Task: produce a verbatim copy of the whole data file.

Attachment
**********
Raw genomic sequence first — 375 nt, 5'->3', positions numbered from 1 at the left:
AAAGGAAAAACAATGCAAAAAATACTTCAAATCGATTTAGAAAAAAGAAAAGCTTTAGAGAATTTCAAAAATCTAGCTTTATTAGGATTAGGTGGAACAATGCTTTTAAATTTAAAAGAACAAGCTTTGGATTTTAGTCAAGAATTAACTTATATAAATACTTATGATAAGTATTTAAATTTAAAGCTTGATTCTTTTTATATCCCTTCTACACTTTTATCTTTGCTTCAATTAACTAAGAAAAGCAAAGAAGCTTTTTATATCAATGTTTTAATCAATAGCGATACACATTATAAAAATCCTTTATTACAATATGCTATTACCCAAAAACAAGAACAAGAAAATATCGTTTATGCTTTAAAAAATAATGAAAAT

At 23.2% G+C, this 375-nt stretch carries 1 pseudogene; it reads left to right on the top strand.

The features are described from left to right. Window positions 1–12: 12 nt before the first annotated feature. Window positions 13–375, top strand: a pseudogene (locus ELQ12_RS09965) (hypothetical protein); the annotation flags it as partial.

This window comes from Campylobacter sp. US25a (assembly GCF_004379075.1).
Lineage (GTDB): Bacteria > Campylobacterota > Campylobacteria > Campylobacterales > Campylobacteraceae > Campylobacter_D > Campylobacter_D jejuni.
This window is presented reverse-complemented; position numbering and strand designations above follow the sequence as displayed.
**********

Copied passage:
Raw genomic sequence first — 375 nt, 5'->3', positions numbered from 1 at the left:
AAAGGAAAAACAATGCAAAAAATACTTCAAATCGATTTAGAAAAAAGAAAAGCTTTAGAGAATTTCAAAAATCTAGCTTTATTAGGATTAGGTGGAACAATGCTTTTAAATTTAAAAGAACAAGCTTTGGATTTTAGTCAAGAATTAACTTATATAAATACTTATGATAAGTATTTAAATTTAAAGCTTGATTCTTTTTATATCCCTTCTACACTTTTATCTTTGCTTCAATTAACTAAGAAAAGCAAAGAAGCTTTTTATATCAATGTTTTAATCAATAGCGATACACATTATAAAAATCCTTTATTACAATATGCTATTACCCAAAAACAAGAACAAGAAAATATCGTTTATGCTTTAAAAAATAATGAAAAT

At 23.2% G+C, this 375-nt stretch carries 1 pseudogene; it reads left to right on the top strand.

The features are described from left to right. Window positions 1–12: 12 nt before the first annotated feature. Window positions 13–375, top strand: a pseudogene (locus ELQ12_RS09965) (hypothetical protein); the annotation flags it as partial.

This window comes from Campylobacter sp. US25a (assembly GCF_004379075.1).
Lineage (GTDB): Bacteria > Campylobacterota > Campylobacteria > Campylobacterales > Campylobacteraceae > Campylobacter_D > Campylobacter_D jejuni.
This window is presented reverse-complemented; position numbering and strand designations above follow the sequence as displayed.